France’s consumer price inflation and producer price growth accelerated further to set a new records, driven by energy prices and supply disruptions due to the war in Ukraine, and the economic output failed to grow in the first quarter, raising the risk of stagflation.
The consumer price index rose 4.8 percent annually in April following a 4.5 percent increase in the previous month, preliminary figures from the statistical office INSEE showed Friday. The acceleration matched economists’ expectations.
Energy price inflation eased slightly, but remained strong at 26.6 percent versus 29.2 percent in the previous month. Food inflation accelerated to 3.8 percent from 2.9 percent. Services costs rose 2.9 percent after a 2.3 percent increase.
On a month-on-month basis, consumer prices rose 0.4 percent following a 1.4 percent increase in March.
The harmonized index of consumer prices, or HICP, rose 5.4 percent annually after a 5.1 percent increase in March. On a monthly basis, the EU measure of inflation climbed 0.5 percent after a 1.6 percent increase in the previous month.
Separately, INSEE reported that industrial producer price inflation accelerated strongly to 24.4 percent in March from 20.2 percent in the previous month. The monthly increase climbed to 4.6 percent in March from 0.7 percent in the previous month.
These are the strongest rises recorded in the available series since January 1995, INSEE said.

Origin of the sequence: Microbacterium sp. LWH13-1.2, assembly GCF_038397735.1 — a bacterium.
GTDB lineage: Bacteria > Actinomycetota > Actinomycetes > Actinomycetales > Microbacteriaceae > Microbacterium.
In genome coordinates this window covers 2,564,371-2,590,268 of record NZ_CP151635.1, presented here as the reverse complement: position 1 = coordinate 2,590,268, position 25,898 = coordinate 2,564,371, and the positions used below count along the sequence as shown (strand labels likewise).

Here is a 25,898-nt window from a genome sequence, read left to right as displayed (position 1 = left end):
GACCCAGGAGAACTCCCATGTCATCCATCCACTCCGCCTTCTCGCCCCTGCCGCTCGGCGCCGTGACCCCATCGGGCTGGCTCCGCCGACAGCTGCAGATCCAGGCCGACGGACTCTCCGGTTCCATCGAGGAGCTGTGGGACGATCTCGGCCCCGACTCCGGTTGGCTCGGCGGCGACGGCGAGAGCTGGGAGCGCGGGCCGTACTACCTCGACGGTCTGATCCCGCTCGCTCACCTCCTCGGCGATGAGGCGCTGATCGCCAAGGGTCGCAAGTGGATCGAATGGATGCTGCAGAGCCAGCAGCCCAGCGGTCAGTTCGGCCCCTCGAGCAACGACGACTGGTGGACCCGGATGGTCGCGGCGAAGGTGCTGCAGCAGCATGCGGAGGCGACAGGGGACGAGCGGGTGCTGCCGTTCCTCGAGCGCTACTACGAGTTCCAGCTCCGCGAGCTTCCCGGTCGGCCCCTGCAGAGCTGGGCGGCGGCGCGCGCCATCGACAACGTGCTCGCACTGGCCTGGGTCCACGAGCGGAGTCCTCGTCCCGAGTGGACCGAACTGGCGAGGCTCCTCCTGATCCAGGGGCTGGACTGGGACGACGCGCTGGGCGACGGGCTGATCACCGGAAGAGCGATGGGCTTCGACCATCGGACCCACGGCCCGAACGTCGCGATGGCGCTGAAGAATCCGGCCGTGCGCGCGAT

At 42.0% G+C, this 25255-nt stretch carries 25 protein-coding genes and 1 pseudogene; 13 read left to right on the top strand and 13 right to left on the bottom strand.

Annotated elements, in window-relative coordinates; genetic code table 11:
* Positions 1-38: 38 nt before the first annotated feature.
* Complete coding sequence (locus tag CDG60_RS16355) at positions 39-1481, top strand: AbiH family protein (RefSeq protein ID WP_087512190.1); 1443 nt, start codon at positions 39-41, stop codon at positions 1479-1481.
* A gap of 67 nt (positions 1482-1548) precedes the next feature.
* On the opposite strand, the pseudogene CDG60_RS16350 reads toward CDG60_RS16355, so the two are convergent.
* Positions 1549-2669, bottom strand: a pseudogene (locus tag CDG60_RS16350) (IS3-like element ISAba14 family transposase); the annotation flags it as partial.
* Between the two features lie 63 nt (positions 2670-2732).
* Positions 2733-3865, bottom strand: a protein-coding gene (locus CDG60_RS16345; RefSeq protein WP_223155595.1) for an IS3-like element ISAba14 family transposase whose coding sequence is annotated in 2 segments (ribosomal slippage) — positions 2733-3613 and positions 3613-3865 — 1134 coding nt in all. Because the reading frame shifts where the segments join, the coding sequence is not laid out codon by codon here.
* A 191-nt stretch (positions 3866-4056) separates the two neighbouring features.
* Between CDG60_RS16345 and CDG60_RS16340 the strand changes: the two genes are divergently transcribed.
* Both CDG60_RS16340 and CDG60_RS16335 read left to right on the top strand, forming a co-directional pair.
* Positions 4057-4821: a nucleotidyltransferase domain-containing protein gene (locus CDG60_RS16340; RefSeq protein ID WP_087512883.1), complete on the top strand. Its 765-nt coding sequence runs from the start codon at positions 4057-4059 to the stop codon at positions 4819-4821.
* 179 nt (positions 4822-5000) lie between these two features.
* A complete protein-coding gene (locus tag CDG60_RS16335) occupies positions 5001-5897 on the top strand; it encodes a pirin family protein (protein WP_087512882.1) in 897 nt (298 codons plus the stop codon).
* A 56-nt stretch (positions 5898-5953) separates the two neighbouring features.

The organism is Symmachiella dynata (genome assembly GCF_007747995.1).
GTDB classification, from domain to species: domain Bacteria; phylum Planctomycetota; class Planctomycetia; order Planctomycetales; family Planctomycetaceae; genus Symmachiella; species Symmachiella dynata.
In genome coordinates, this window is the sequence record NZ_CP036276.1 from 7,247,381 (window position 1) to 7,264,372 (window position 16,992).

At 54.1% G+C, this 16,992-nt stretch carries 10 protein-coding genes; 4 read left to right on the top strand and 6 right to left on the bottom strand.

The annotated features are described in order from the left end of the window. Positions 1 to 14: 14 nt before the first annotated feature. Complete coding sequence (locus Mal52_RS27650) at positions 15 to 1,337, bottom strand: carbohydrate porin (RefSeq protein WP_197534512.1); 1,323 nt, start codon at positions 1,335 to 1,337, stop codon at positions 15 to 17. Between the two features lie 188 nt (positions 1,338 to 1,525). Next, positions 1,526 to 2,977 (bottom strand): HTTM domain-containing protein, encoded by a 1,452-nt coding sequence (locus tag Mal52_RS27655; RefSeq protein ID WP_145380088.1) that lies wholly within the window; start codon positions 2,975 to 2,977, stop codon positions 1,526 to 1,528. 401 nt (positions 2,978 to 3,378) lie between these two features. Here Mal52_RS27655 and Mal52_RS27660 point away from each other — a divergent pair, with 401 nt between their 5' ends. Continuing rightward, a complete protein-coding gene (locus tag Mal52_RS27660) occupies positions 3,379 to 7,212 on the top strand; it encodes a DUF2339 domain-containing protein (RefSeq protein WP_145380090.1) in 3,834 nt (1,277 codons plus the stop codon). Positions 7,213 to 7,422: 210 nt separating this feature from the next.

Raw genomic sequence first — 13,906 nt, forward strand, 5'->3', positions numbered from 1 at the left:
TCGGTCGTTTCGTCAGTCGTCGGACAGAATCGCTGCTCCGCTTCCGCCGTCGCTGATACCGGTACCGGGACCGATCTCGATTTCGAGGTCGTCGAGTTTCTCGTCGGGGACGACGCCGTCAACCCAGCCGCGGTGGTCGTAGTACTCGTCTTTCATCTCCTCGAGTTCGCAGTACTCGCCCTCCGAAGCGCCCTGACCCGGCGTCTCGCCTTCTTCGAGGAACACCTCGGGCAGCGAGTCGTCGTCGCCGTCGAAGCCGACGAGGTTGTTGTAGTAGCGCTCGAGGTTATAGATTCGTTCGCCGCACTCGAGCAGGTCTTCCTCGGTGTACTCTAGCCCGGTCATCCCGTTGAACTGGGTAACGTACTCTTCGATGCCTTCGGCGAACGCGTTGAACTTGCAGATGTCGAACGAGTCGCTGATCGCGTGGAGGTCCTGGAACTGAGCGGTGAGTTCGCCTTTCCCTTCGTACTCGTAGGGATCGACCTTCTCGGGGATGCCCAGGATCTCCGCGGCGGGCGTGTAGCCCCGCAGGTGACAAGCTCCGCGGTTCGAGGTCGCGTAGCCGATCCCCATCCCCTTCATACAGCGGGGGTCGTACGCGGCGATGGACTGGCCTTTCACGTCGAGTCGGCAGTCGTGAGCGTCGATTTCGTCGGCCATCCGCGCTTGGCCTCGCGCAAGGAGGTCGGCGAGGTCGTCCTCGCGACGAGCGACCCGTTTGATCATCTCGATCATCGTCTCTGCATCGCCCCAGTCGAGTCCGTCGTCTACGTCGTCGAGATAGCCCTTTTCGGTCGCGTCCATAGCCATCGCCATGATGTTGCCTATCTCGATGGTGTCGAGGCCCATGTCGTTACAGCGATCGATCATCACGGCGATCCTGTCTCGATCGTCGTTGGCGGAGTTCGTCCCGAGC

In addition to the inflationary context observed since mid-2021, the tensions generated in March 2022 by the war in Ukraine caused new price hikes for items like oil, gas, metals, food raw materials, and so on, INSEE said.
Gross domestic product was unchanged from the fourth quarter when the economy expanded 0.8 percent, revised from 0.7 percent, preliminary data from the statistical office INSEE showed earlier on Friday. Economists were looking for 0.3 percent growth.
The economy stagnated due to weakness in domestic demand, the agency said.
Energy prices have risen sharply since the war in Ukraine and that is strongly influencing inflation across the region as many European countries are dependent on gas and oil supplies from Russia. The rising trend in energy prices is expected to continue for sometime.
Several European countries including Germany are trying to reduce their dependence on Russian gas.
This week, the state-owned Gazprom shut gas supplies to Poland and Bulgaria, and Moscow demanded that European customers of its energy should pay in rubles, causing an uproar.